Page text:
The City Stage for Thursday night’s headliner was set like a scene out of a 60’s black and white sci-fi flick. Stark and devoid of colour, a small desk was the only object seen, on which sat a pink human brain. From behind the 30-foot high chain link curtain, David Byrne emerged, dressed in a pale grey suit to match the décor. Taking his place at the desk, he looked every bit the mad scientist as he scooped up the brain into his hands. The first throngs of “Here,” from Byrne’s newest studio album, American Utopia, sent immediate shockwaves up my spine, and in true David Byrne style, an artistic landscape of sight and sound was cast.
One by one, an army of eleven grey-clad band members took to the stage, bearing a wireless arsenal of drums/percussion, bass, guitar, keys, and vocal head sets. The troupe performed a 90-minute set of Byrne’s solo and collaborative works, and of course, a healthy selection of essential Talking Heads material. His American Utopia Tour will have seen 5 continents over an 11-month period by the end of November, with Ottawa having been one of the only Canadian dates.
A handful of tracks from the new album included “Dog’s Mind”, and the new age goodness of “Everybody’s Coming to My House”, which all demonstrated Byrne’s signature avant garde poetry in motion. Some of his earlier solo work, “Like Humans Do” (2002), featured some infectious African grooves that he has adapted into a great deal of his past and present music. “Everything you hear coming off of this stage is being played by this incredible band!” Byrne shouted to a packed CityFolk grounds, “and I’m gonna prove it!” Each member chimed in, while the crowd roared with delight, until the instrumental crescendo began to pump out the Caribbean-flavoured Talking Heads tune, “Born Under Punches (The Heat Goes On)”. The band’s choreography was exciting to watch, especially the two backing vocalists who were constantly embroiled in synchronized movement.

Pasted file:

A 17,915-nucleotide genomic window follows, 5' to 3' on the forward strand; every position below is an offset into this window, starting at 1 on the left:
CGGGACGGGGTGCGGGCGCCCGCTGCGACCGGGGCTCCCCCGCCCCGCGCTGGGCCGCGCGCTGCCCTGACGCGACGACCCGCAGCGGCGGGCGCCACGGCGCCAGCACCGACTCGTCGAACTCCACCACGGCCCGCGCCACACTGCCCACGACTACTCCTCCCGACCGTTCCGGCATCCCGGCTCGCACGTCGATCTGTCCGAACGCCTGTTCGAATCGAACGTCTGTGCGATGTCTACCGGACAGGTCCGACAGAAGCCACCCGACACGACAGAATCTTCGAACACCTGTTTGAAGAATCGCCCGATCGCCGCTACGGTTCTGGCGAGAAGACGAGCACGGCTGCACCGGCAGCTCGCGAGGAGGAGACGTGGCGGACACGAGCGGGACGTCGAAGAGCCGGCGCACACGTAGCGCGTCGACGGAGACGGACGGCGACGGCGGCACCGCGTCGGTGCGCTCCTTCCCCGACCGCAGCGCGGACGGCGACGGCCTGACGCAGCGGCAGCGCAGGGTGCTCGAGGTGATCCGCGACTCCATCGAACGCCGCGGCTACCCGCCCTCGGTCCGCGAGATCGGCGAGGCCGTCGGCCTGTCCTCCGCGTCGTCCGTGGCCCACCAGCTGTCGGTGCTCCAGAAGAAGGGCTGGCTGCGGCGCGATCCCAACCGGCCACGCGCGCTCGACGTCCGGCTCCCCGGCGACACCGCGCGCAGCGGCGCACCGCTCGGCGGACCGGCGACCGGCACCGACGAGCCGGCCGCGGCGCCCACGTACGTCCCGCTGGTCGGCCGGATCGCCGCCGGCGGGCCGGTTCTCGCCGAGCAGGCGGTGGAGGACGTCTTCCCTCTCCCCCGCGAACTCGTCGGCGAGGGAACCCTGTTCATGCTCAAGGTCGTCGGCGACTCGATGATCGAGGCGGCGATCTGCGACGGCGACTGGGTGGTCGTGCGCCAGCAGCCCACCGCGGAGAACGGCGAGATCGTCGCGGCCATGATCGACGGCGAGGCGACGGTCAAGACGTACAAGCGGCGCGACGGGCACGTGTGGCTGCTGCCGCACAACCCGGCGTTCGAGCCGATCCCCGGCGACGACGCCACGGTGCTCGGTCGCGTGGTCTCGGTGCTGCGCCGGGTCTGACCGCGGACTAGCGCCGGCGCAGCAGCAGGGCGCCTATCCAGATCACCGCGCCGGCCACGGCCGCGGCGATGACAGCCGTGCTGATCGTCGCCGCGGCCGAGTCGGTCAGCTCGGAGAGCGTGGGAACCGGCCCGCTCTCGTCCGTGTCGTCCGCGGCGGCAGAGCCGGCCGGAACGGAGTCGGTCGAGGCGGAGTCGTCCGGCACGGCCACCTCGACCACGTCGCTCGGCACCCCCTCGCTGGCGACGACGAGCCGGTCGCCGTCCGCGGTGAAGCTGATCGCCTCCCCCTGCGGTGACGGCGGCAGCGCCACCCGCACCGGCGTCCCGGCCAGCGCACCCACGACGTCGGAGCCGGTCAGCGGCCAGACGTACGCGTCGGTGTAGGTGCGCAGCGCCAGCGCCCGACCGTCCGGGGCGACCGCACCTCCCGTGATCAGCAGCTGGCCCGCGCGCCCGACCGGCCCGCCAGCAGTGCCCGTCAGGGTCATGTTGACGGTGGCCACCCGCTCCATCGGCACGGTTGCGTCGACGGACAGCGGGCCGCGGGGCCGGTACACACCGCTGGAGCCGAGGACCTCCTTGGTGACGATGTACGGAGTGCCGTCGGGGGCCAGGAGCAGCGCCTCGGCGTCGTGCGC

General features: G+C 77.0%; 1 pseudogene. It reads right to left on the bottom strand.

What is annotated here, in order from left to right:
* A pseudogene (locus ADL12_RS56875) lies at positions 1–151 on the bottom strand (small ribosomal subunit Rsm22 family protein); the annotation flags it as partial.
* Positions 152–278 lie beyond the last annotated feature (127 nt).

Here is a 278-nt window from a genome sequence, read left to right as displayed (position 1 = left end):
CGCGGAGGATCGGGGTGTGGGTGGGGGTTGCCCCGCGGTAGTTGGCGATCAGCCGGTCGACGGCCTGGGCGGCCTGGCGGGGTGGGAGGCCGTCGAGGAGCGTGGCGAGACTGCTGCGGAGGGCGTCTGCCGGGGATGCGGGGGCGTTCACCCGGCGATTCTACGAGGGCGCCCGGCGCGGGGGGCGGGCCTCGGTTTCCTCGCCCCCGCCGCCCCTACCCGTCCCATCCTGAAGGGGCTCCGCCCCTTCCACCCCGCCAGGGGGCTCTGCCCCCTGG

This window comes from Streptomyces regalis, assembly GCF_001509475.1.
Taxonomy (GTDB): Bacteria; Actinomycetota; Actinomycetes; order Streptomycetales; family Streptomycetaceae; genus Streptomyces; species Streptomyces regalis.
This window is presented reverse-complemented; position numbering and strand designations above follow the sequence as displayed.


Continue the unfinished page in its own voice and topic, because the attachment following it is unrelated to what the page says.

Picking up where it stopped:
More Talking Heads classics came with the very rhythmic “Blind”, and more visual embellishments that involved larger-than-life shadow images of the band as they played. “Once In A Lifetime”, complete with Byrne’s spoken/sung lyrics and awkward robotic theatrics brought back the early days of MTV, except without the shoulder pads. Finally the anticipated “Burning Down the House” brought down the house with its intense rhythms and rich choral power that turned the grounds into a little bit of 80’s night club magic. The show ended with a Janelle Monae protest song entitled “Hell You Talmbout”, which named various individuals who have been victims of violence. As Byrne put it, “Sadly, the song was as relevant then as it is today.” Earlier performers, Ani DiFranco and Tune-Yards were invited to join in which brought positive elements of communion and supportiveness that tied up the night under a perfectly warm and windless Thursday night at CityFolk.
CityFolk runs from September 12–16, 2018 at Lansdowne Park. Visit cityfolkfestival.com for the lineup and schedule. Keep checking back for more Apt613 coverage and follow us on Instagram for the latest photos.